Well this has proven to be a pretty pathetic attempt at blogging so far (oops). But now I’m re-motivated again and feeling slightly [over?-]confident having finally dusted off my Twitter account late last week. If I can microblog (does anyone remember that’s how they used to describe it before it became a word/concept/culture unto itself?), I should be able to properblog, right?
Blah blah blah
That said, my excuse for the past 7 months is that [almost] everything’s been written! Matter of fact, I think more people should just shut up and stop talking, rambling and blogging… Why should I contribute to all of the noise, fodder, naval gazing and random thoughts? At first I thought perhaps I could offer some interesting commentary on the world of tech/startups/VC/company building, etc, but let’s be honest — everything under the sun is already being written about 1000 times more than necessary by people much smarter than me such as the team behind askthevc, Fred Wilson, Dave McClure and literally hundreds of other people more prominently in “the scene”, so what could I possibly have to add to the discussion regarding paying to pitch [don’t do it], fees [get at least 2 term sheets so you can have a chance at negotiating for respectable terms], ideal term sheets [it’s all out there if you Google a bit], how to build great founding teams [ditto], how much VCs need to change [agreed that funds are getting too big], how they’re coming back [Q32009 looks good] or how Europe [UK] is different than the US [where do I start?]
Keep your clothes on
However, I have been thinking about something lately that hasn’t been written about (at all) and that is why women in the London tech ecosystem should not participate in the Nude London Tech Calendar 2010. I know my opinion is going to annoy some people, and I’m sure it will really annoy the organizers (and I know it’s all for charity) and they have much more web presence than I do [none], but still it needs to be said out loud. I know for a fact that there’s a lot of discussion, chatter, snickering and opinions being offered 1:1 and in small group discussions, and while there’s great PR so far in support for the calendars, no one’s coming out publicly to call this out and just say firstly “Come on, get real” and “For god’s sake ladies, take a pass”.
On the first point, let’s be real and brutally honest here. If you want to raise money for charity, there are a million other ways to do it. Organize a 10k, half-marathon, marathon, 3-legged race, whatever. Set up a contribution basket/box at the next TechCrunch event. Organise an event, lunch, drinks and have people contribute there. I mean seriously, is there a business plan around this calendar? How much money is the team seriously expecting to make? How many calendars do you have to sell to make up for the value of the time of all the tech people who will not be working, building companies, investing or consulting while they work on this calendar? (Just take the value of their salaries, options and carry and put that into the charity.)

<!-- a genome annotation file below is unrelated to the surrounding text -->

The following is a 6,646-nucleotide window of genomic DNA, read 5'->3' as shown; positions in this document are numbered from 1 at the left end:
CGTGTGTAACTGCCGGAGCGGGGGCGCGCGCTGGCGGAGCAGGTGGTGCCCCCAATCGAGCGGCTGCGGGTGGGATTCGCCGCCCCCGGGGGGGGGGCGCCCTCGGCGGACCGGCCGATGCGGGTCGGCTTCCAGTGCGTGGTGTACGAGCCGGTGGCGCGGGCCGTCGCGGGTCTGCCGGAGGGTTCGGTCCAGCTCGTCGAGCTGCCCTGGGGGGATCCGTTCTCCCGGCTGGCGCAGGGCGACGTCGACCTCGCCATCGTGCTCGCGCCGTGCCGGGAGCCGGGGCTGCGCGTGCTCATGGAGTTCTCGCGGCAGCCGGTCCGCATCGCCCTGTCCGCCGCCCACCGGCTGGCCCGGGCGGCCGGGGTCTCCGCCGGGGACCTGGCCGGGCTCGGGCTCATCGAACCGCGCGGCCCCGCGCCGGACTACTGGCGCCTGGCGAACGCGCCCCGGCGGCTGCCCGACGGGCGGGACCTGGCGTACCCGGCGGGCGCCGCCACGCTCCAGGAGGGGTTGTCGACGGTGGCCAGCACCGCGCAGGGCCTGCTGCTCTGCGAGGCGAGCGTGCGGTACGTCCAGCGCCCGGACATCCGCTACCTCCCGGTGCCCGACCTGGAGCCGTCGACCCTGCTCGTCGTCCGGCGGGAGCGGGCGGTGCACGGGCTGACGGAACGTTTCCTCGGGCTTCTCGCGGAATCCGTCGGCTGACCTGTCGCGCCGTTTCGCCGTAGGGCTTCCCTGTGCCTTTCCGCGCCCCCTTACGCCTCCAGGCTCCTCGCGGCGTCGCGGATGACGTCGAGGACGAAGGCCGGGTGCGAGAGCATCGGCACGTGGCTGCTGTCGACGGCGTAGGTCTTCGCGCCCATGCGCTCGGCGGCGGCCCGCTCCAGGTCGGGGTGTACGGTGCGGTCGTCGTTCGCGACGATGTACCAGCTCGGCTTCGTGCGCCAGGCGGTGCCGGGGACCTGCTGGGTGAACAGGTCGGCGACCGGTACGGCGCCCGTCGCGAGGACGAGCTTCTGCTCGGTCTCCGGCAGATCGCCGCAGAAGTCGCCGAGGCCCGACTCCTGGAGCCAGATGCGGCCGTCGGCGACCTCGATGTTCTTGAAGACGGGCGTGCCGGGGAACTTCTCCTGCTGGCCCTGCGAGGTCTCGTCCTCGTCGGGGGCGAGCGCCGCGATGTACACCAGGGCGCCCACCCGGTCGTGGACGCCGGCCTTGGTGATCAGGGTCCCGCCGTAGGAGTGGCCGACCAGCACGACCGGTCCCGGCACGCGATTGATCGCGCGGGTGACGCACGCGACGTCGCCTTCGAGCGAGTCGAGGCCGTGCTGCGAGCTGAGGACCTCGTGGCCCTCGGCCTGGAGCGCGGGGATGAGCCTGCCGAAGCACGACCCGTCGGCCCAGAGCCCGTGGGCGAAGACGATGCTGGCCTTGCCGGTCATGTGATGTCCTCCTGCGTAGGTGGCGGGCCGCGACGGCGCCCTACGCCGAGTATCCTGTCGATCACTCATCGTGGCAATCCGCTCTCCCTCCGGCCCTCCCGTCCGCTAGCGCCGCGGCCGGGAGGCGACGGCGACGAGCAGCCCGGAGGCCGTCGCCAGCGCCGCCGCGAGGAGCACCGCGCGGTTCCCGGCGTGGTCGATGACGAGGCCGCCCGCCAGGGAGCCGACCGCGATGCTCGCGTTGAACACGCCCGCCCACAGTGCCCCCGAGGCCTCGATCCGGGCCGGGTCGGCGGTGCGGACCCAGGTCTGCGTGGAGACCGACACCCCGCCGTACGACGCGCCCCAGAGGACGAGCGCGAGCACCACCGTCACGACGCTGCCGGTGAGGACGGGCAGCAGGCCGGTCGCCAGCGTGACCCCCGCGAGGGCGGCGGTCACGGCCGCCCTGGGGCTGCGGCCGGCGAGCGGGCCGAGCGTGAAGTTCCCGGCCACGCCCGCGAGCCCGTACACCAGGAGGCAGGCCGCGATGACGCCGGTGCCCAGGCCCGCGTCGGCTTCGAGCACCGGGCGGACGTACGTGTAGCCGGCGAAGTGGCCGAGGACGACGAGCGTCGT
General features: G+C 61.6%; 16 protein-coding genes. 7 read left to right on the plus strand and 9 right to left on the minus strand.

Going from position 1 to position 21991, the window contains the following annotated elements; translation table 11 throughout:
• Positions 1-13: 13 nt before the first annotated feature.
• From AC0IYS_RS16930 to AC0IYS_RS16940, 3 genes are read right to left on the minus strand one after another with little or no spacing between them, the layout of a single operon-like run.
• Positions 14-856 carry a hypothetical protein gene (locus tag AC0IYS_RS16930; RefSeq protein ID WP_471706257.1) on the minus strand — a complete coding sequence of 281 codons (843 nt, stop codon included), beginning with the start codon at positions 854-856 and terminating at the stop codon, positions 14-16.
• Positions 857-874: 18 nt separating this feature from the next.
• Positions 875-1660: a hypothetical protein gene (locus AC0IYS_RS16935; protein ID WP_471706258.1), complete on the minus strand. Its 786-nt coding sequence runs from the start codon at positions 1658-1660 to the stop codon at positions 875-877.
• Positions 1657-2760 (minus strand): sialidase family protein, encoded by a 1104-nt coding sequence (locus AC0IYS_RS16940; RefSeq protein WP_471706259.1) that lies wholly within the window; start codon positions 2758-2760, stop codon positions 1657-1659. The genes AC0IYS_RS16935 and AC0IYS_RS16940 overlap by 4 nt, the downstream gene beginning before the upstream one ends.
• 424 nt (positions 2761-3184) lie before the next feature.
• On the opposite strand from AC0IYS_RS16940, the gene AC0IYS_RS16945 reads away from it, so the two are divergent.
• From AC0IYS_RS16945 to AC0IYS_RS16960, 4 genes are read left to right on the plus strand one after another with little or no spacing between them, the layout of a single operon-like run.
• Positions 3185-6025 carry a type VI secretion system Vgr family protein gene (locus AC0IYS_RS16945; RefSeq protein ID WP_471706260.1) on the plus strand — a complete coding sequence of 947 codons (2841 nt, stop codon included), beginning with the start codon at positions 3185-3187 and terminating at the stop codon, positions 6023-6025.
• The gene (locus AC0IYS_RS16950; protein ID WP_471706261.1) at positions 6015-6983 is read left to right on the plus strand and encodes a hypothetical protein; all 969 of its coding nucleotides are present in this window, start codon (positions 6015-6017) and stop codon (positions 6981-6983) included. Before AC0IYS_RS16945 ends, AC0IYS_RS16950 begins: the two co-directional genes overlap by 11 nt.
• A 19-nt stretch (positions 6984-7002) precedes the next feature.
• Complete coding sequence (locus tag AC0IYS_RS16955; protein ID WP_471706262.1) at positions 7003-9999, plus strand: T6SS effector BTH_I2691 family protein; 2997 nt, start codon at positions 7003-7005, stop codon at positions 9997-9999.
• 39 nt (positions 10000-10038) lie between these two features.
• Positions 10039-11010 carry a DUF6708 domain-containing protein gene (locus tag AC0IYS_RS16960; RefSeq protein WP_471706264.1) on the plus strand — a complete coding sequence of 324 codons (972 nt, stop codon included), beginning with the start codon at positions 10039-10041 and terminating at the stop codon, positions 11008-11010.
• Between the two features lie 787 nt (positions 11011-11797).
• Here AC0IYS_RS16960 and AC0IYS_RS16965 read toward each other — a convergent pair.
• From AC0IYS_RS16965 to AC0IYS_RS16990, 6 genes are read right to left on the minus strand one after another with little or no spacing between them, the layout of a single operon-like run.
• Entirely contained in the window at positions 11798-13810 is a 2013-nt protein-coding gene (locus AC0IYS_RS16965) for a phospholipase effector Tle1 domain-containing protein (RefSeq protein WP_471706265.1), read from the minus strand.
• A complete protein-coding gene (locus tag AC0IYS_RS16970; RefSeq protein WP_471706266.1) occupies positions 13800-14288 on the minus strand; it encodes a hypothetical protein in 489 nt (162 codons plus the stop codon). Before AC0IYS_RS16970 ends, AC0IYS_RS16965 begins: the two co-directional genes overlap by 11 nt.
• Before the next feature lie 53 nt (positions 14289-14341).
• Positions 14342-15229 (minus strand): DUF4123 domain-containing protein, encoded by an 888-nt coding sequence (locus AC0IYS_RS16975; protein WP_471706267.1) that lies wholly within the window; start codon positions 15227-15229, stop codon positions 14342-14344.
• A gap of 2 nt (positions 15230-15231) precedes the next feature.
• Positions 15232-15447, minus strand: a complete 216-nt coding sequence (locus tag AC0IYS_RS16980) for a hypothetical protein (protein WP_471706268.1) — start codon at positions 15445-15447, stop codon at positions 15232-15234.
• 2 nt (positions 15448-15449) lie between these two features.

Not a girl’s girl
Now on the latter point, I do not want to be the “Woman in tech/vc/startups who just writes about women’s issues”, because if you know me, you’ll know I’d rather shoot myself in the head, but no one is saying this in public, so I might as well: Grow up. Do not pose for that calendar, even if it’s for charity, and even if you’re so super secure and confident in your abilities to [run a company, manage people, attain huge success, etc., etc.] that you don’t mind being proud about your physical attributes as well… (Who cares?)
Let’s be clear, my advice that you shouldn’t pose is directed at men too — Girls, guys, everyone, just get real. Keep your egos in check, grow up a bit and even if you’re better looking than the average person-in-tech, it still doesn’t mean people will buy a calendar with your picture in it.
However, more especially for women, and not just for the obvious reasons. Speaking of those, let’s just get those out of the way…
If you’re in this business and want to be taken seriously as a woman, keep your clothes on. If you want to be perceived and judged as clever, quick-witted, with good business acumen, laser-focussed on your work and generally with your shit together, then keep the primary attention and focus on your cerebral achievements and don’t over-flaunt your physical assets.
That was straightforward enough, right? So here’s the other less obvious reason you should not pose nude (even “tastefully”, whatever) for a calendar…
If you’re confident about your appearance and even feel that it might be a bit of an advantage for you (which I will never disagree with), then keep an air of mystery going…! Why the f’k bare the goods for everyone and their brother to see in a calendar? Keep the allure, maintain the mystery, keep the attraction going and the phermones pumping and don’t blow all that future “networking” and deal-making on a calendar.
The more things change..
This is classic “how to get a man” or basic “how to stay interesting” logic. High heels, pencil skirts, just a bit of ankle, leg, neck, shoulder, all of it … All much more alluring and interesting than someone who flaunts it (= skank). Maintain a bit of decorum and you’re going to get a lot more interest than if you take it all off.
We’re in tech. In theory that means we are innovative, intelligent and love a challenge. What happened here (in the name of charity)?